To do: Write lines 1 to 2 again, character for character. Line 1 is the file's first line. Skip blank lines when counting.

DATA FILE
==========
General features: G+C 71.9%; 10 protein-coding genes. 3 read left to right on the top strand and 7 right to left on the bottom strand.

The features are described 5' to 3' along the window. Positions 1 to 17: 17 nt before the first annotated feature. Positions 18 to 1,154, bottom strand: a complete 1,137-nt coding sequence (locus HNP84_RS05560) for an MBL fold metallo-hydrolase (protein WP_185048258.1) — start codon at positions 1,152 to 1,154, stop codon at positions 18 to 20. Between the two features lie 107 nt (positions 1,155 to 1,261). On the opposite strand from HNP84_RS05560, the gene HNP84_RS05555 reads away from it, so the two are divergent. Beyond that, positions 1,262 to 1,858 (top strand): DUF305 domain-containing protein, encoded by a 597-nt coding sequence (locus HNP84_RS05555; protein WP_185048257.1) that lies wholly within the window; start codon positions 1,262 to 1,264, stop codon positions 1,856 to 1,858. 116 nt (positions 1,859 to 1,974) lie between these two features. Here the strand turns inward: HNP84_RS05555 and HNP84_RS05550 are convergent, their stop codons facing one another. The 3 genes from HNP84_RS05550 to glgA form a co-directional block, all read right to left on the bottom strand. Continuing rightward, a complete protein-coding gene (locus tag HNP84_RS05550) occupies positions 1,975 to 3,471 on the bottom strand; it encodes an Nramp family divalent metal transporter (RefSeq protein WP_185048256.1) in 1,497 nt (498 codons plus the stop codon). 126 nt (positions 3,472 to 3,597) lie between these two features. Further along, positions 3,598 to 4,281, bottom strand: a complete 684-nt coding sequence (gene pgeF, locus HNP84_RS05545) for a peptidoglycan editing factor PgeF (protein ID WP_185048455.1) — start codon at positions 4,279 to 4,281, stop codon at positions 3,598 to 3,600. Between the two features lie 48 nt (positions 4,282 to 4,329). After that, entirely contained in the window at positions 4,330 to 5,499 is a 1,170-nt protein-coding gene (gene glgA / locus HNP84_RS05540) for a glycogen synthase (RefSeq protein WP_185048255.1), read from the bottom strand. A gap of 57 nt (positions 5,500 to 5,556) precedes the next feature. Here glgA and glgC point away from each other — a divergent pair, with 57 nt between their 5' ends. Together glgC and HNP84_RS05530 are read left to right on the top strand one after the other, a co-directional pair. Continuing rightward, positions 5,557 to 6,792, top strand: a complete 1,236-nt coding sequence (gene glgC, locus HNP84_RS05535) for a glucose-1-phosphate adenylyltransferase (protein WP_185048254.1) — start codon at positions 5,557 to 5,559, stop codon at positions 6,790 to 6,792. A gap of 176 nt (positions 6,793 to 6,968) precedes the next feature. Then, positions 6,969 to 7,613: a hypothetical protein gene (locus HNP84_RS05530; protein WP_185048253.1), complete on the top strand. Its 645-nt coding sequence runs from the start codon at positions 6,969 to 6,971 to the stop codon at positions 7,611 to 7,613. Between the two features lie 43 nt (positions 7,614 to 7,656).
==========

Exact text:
General features: G+C 71.9%; 10 protein-coding genes. 3 read left to right on the top strand and 7 right to left on the bottom strand.

The features are described 5' to 3' along the window. Positions 1 to 17: 17 nt before the first annotated feature. Positions 18 to 1,154, bottom strand: a complete 1,137-nt coding sequence (locus HNP84_RS05560) for an MBL fold metallo-hydrolase (protein WP_185048258.1) — start codon at positions 1,152 to 1,154, stop codon at positions 18 to 20. Between the two features lie 107 nt (positions 1,155 to 1,261). On the opposite strand from HNP84_RS05560, the gene HNP84_RS05555 reads away from it, so the two are divergent. Beyond that, positions 1,262 to 1,858 (top strand): DUF305 domain-containing protein, encoded by a 597-nt coding sequence (locus HNP84_RS05555; protein WP_185048257.1) that lies wholly within the window; start codon positions 1,262 to 1,264, stop codon positions 1,856 to 1,858. 116 nt (positions 1,859 to 1,974) lie between these two features. Here the strand turns inward: HNP84_RS05555 and HNP84_RS05550 are convergent, their stop codons facing one another. The 3 genes from HNP84_RS05550 to glgA form a co-directional block, all read right to left on the bottom strand. Continuing rightward, a complete protein-coding gene (locus tag HNP84_RS05550) occupies positions 1,975 to 3,471 on the bottom strand; it encodes an Nramp family divalent metal transporter (RefSeq protein WP_185048256.1) in 1,497 nt (498 codons plus the stop codon). 126 nt (positions 3,472 to 3,597) lie between these two features. Further along, positions 3,598 to 4,281, bottom strand: a complete 684-nt coding sequence (gene pgeF, locus HNP84_RS05545) for a peptidoglycan editing factor PgeF (protein ID WP_185048455.1) — start codon at positions 4,279 to 4,281, stop codon at positions 3,598 to 3,600. Between the two features lie 48 nt (positions 4,282 to 4,329). After that, entirely contained in the window at positions 4,330 to 5,499 is a 1,170-nt protein-coding gene (gene glgA / locus HNP84_RS05540) for a glycogen synthase (RefSeq protein WP_185048255.1), read from the bottom strand. A gap of 57 nt (positions 5,500 to 5,556) precedes the next feature. Here glgA and glgC point away from each other — a divergent pair, with 57 nt between their 5' ends. Together glgC and HNP84_RS05530 are read left to right on the top strand one after the other, a co-directional pair. Continuing rightward, positions 5,557 to 6,792, top strand: a complete 1,236-nt coding sequence (gene glgC, locus HNP84_RS05535) for a glucose-1-phosphate adenylyltransferase (protein WP_185048254.1) — start codon at positions 5,557 to 5,559, stop codon at positions 6,790 to 6,792. A gap of 176 nt (positions 6,793 to 6,968) precedes the next feature. Then, positions 6,969 to 7,613: a hypothetical protein gene (locus HNP84_RS05530; protein WP_185048253.1), complete on the top strand. Its 645-nt coding sequence runs from the start codon at positions 6,969 to 6,971 to the stop codon at positions 7,611 to 7,613. Between the two features lie 43 nt (positions 7,614 to 7,656).